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of a great many manufacturing companies, and several railroad corporations. He is said to be a man of more than usually agreeable personality, who is greatly respected by all those who know him. He is one of the three arbitrators for the Joint Traffic Association,-a fact which testifies to the high esteem in which rival railroad companies have held him both for his ability and judgment, and also for his rectitude and impartiality. Mrs. Hobart is the daughter of the late Mr. Socrates Tut. tle, one of the foremost lawyers of New Jersey, in whose office Mr. Hobart as a young man studied for his profession. One of the fortunate circumstances of Mr. Hobart's nomination lies in the fact that there is undoubted sympathy and friendship between him and Mr. McKinley.

MRS. GARRET A. HOBART.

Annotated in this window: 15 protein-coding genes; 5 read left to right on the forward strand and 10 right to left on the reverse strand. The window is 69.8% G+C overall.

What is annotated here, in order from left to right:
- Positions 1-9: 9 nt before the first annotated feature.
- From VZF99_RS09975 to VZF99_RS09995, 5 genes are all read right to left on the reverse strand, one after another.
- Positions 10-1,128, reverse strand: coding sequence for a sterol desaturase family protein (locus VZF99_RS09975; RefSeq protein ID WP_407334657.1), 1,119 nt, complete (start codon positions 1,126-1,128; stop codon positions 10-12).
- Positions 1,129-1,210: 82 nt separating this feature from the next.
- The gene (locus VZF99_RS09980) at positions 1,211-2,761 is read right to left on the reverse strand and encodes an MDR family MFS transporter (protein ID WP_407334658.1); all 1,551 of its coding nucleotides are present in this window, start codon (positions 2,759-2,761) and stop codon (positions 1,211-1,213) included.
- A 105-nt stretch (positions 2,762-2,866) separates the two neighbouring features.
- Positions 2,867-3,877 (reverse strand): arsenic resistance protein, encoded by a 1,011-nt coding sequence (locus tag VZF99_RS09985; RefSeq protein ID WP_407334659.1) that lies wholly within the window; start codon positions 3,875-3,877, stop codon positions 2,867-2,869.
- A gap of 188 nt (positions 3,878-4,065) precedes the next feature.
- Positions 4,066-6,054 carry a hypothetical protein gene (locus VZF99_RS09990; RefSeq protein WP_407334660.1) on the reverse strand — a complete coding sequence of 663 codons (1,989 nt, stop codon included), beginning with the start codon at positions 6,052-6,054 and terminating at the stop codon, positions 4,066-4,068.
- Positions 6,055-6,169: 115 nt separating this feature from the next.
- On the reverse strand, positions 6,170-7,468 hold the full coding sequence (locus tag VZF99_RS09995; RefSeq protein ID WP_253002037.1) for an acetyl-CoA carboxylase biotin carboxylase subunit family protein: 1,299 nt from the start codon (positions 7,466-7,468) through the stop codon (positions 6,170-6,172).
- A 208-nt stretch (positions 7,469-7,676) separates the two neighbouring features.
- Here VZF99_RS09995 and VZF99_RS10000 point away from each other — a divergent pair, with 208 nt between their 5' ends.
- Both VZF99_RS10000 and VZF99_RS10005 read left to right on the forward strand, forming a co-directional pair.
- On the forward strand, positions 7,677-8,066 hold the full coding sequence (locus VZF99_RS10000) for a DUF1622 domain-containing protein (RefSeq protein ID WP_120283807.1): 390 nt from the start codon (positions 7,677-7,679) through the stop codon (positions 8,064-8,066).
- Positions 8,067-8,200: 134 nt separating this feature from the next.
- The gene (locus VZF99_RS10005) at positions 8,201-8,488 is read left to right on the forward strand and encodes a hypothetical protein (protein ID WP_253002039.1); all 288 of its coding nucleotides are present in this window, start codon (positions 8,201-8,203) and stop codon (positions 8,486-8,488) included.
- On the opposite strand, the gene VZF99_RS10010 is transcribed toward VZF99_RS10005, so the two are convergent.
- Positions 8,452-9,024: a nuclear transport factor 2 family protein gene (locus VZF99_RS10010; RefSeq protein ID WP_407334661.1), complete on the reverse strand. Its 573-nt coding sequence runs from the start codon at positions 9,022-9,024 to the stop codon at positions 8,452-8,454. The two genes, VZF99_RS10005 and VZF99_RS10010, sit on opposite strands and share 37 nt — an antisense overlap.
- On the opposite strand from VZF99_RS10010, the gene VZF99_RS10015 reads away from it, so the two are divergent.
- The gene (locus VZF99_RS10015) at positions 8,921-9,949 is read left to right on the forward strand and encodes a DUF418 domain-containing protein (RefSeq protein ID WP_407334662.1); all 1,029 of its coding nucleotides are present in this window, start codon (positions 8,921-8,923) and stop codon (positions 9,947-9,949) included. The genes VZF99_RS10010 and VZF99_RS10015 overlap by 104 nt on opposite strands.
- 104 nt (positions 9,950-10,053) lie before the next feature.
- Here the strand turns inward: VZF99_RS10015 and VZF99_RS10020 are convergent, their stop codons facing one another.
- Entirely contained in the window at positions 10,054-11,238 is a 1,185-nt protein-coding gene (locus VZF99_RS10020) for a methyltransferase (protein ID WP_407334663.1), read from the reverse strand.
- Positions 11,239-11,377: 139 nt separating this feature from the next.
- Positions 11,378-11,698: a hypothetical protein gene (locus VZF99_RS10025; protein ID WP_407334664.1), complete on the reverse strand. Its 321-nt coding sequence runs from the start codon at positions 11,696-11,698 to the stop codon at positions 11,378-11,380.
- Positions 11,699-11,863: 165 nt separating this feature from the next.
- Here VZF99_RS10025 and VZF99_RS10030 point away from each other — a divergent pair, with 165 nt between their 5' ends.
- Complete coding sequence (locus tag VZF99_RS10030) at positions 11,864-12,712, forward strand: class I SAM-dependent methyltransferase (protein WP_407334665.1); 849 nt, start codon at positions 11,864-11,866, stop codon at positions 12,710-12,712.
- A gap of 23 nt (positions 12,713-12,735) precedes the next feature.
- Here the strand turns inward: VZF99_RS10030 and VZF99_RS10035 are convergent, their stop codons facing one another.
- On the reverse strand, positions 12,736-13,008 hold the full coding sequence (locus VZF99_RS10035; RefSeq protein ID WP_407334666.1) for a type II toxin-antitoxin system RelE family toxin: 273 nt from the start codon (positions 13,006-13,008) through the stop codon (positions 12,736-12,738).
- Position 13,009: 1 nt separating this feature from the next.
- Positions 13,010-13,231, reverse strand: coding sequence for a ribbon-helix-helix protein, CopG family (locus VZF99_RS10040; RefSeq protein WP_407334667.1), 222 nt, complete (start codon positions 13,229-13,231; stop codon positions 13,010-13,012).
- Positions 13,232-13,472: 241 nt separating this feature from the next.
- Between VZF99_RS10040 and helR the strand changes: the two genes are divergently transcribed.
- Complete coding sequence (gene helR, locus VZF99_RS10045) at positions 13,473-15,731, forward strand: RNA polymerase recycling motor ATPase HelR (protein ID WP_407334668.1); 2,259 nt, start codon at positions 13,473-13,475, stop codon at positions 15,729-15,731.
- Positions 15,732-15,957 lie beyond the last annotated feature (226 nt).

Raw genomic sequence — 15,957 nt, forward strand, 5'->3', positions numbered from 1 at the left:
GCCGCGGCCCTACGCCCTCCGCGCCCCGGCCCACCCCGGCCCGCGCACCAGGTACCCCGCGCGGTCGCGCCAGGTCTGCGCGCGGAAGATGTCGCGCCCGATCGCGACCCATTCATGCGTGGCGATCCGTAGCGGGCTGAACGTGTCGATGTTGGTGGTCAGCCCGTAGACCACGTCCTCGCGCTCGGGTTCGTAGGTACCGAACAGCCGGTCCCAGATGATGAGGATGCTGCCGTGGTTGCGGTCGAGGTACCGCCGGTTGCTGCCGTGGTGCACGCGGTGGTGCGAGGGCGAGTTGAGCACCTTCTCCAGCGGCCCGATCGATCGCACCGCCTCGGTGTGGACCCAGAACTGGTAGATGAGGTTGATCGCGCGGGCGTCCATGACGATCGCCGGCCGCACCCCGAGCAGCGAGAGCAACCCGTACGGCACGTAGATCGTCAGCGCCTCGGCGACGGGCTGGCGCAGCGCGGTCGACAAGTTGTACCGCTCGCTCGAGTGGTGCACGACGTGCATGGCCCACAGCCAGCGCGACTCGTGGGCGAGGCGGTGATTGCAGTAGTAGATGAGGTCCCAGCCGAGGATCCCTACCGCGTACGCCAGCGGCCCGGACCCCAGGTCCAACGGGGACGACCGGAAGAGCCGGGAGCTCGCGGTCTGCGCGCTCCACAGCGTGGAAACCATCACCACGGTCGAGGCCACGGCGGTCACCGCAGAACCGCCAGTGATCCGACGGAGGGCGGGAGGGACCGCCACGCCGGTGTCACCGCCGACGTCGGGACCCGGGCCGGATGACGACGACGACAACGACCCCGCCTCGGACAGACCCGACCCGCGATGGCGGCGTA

It has sometimes happened in the ReThe Vice-President Should Har- publican National Conventions that monize.'

the vice-presidential place on the ticket has been awarded to a defeated and dis. gruntled faction, as a means of making it more certain that this faction will not sulk in its tents through the campaign. Thus the New York delegation,—which is usually at the centre of such plotting and mischief-making as the circumstances of a convention will permit,-expects as a matter of course to be placated and brought into line by being allowed to name the second member of the

ticket. The consequences of this method of comMr. Hobart was born in Long Branch, pleting the ticket have not always been fortunate Who is Garret A N. J., 52 years ago, and is therefore one for the country. The vice-president ought to be Hobart ?